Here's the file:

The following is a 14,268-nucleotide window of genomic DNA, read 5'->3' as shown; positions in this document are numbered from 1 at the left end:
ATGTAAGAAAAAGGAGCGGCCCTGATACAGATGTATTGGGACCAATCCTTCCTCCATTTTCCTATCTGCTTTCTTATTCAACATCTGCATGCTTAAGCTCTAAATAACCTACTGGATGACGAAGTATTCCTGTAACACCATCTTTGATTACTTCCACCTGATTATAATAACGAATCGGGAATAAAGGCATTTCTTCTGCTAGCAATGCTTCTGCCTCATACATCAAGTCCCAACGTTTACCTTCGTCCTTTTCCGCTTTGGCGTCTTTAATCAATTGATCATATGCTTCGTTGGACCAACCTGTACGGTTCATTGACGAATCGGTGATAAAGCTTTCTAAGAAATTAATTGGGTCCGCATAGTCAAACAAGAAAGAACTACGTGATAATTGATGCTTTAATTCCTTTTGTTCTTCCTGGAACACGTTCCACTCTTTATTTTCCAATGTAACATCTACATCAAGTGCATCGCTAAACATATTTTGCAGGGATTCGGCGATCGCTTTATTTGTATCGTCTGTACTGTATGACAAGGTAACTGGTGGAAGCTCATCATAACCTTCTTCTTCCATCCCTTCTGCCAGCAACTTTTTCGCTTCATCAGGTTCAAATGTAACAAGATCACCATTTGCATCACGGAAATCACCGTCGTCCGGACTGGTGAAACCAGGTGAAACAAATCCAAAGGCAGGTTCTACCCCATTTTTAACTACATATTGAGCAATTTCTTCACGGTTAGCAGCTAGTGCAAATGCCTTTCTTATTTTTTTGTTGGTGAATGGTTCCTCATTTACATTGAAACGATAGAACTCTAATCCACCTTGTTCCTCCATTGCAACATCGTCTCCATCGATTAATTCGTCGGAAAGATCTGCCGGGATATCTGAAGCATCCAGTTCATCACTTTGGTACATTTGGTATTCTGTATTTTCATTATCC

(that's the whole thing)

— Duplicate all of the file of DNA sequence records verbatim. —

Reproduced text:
The following is a 14,268-nucleotide window of genomic DNA, read 5'->3' as shown; positions in this document are numbered from 1 at the left end:
ATGTAAGAAAAAGGAGCGGCCCTGATACAGATGTATTGGGACCAATCCTTCCTCCATTTTCCTATCTGCTTTCTTATTCAACATCTGCATGCTTAAGCTCTAAATAACCTACTGGATGACGAAGTATTCCTGTAACACCATCTTTGATTACTTCCACCTGATTATAATAACGAATCGGGAATAAAGGCATTTCTTCTGCTAGCAATGCTTCTGCCTCATACATCAAGTCCCAACGTTTACCTTCGTCCTTTTCCGCTTTGGCGTCTTTAATCAATTGATCATATGCTTCGTTGGACCAACCTGTACGGTTCATTGACGAATCGGTGATAAAGCTTTCTAAGAAATTAATTGGGTCCGCATAGTCAAACAAGAAAGAACTACGTGATAATTGATGCTTTAATTCCTTTTGTTCTTCCTGGAACACGTTCCACTCTTTATTTTCCAATGTAACATCTACATCAAGTGCATCGCTAAACATATTTTGCAGGGATTCGGCGATCGCTTTATTTGTATCGTCTGTACTGTATGACAAGGTAACTGGTGGAAGCTCATCATAACCTTCTTCTTCCATCCCTTCTGCCAGCAACTTTTTCGCTTCATCAGGTTCAAATGTAACAAGATCACCATTTGCATCACGGAAATCACCGTCGTCCGGACTGGTGAAACCAGGTGAAACAAATCCAAAGGCAGGTTCTACCCCATTTTTAACTACATATTGAGCAATTTCTTCACGGTTAGCAGCTAGTGCAAATGCCTTTCTTATTTTTTTGTTGGTGAATGGTTCCTCATTTACATTGAAACGATAGAACTCTAATCCACCTTGTTCCTCCATTGCAACATCGTCTCCATCGATTAATTCGTCGGAAAGATCTGCCGGGATATCTGAAGCATCCAGTTCATCACTTTGGTACATTTGGTATTCTGTATTTTCATTATCC